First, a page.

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Colman Domingo

Colman Domingo

Colman Domingo was born on November 28, 1969. He is a Tony Award-nominated actor, writer and director of stage and screen whose credits include the films “42,” “Lee Daniels’ The Butler,” and “Selma,” Broadway’s “Chicago” and “The Scottsboro Boys,” and the AMC television series “Fear the Walking Dead,” in which he portrays Victor Strand.

Domingo was born in Philadelphia, Pennsylvania, where he attended Overbrook High School and majored in journalism at Temple University. After relocating to San Francisco, California, Domingo began acting, mostly in theater.

At the age of 22, Domingo came out to his mother, Edith, who visited him in San Francisco and walked around Castro, the city’s gay district. The two ended up drinking in a gay bar, and Domingo recalled the moment as a significant step in his life. “I was beginning to withdraw because I had so many secrets,” he revealed to “Out” in 2012. “That was part of the impetus to come out—that bond was too important to me.” Domingo’s mother (and his stepfather, Clarence) died in 2006.

Domingo also revealed his sexuality to his brother, who took it all in stride. “It’s an experience I’d like to add to the chorus, that these blue-collar, macho men, like my older brother, had the capacity to say: ‘I don’t care, I love you anyway.’ There are young kids thinking: ‘I’ll never come out because it’s too hard in our communities.’ But I’m saying maybe your story can be similar to mine,” Domingo told “Metro UK.”

In 1994, Domingo took on the role of The Brown Bomber, a gay Black superhero created by fellow Ubuntu Biography Project honoree Rupert Kinnard. Domingo appeared alongside Gina Field—who played another Kinnard creation, Diva Touché Flambé—in the stage production of “Out of the Inkwell” at San Francisco’s famed Theatre Rhinoceros.

Since the mid-1990s, Domingo has performed in or directed dozens of theater productions. He played multiple characters in the rock musical, “Passing Strange,” which opened on Broadway in February of 2008 after a successful run at The Public Theater in New York City. Domingo received an Obie Award as part of the ensemble cast of the Off-Broadway production, and reprised the roles for Spike Lee’s firm version.

In 2010, Domingo wrote and performed his one-man autobiographical play, “A Boy and His Soul” at the Vineyard Theater in New York. Described as “a whirlwind trip via the phenomenal soul collection of a young, black, inner-city gay boy and his complex family,” the work garnered Domingo a GLAAD Award: Outstanding New York Theater: Broadway & Off–Broadway, and a Lucille Lortel Award for Outstanding Solo Show. He was also nominated for a Drama Desk Award and a Drama League Award.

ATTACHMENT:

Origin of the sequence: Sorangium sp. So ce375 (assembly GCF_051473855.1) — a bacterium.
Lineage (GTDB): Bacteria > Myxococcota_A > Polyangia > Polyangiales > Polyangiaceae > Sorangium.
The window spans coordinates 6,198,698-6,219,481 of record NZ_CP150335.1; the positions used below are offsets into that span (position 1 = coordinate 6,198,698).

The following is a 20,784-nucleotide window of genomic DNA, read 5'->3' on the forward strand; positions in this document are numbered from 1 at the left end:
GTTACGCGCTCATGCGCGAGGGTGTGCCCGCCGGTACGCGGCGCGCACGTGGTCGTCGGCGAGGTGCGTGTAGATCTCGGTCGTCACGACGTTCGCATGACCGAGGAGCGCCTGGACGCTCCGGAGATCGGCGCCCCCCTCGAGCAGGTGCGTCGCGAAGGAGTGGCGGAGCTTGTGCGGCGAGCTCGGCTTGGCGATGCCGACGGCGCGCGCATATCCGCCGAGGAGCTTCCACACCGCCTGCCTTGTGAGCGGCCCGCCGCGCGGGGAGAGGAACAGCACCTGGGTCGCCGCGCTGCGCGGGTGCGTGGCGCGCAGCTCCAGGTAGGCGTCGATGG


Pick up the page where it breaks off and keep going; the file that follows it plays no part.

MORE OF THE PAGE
The following year, Domingo received a Tony Award nomination for Best Performance by an Actor in a Featured Role in a Musical for “The Scottsboro Boys.” When the show opened in London in 2013, Domingo was honored with an Olivier Award nomination for Best Performance in a Supporting Role in a Musical. He also starred as Billy Flynn in the Broadway production of “Chicago.”

Domingo’s television credits include “Nash Bridges,” “Law and Order,” “The Big Gay Sketch Show,” “The Knick,” “Lucifer,” and “Great Performances.” He’s appeared in nearly two dozen films, including “Miracle at St. Anna,” “Lincoln,” “Red Hook Summer,” “Beautiful Something,” and “The Birth of a Nation.”

In addition to currently filming “Moonlight” director Barry Jenkins’ drama, “If Beale Street Could Talk,” Domingo is slated to direct his first feature film, “City on Fire,” for Mandalay Pictures. He is also executive producing and developing an original drama series for AMC, “In the Middle of the Street,” based on his play, “Dot.” Domingo co-wrote with Patricia McGregor the “Lights Out: Nat ‘King’ Cole” musical that premiered at People’s Light Theatre in Malvern, Pennsylvania in 2017.

We thank Colman Domingo for his outstanding contributions to the arts, and for his support of our community.

The National Black Justice Coalition (NBJC) is a civil rights organization dedicated to the empowerment of Black lesbian, gay, bisexual, transgender, queer and same gender loving (LGBTQ/SGL) people, including people living with HIV/AIDS.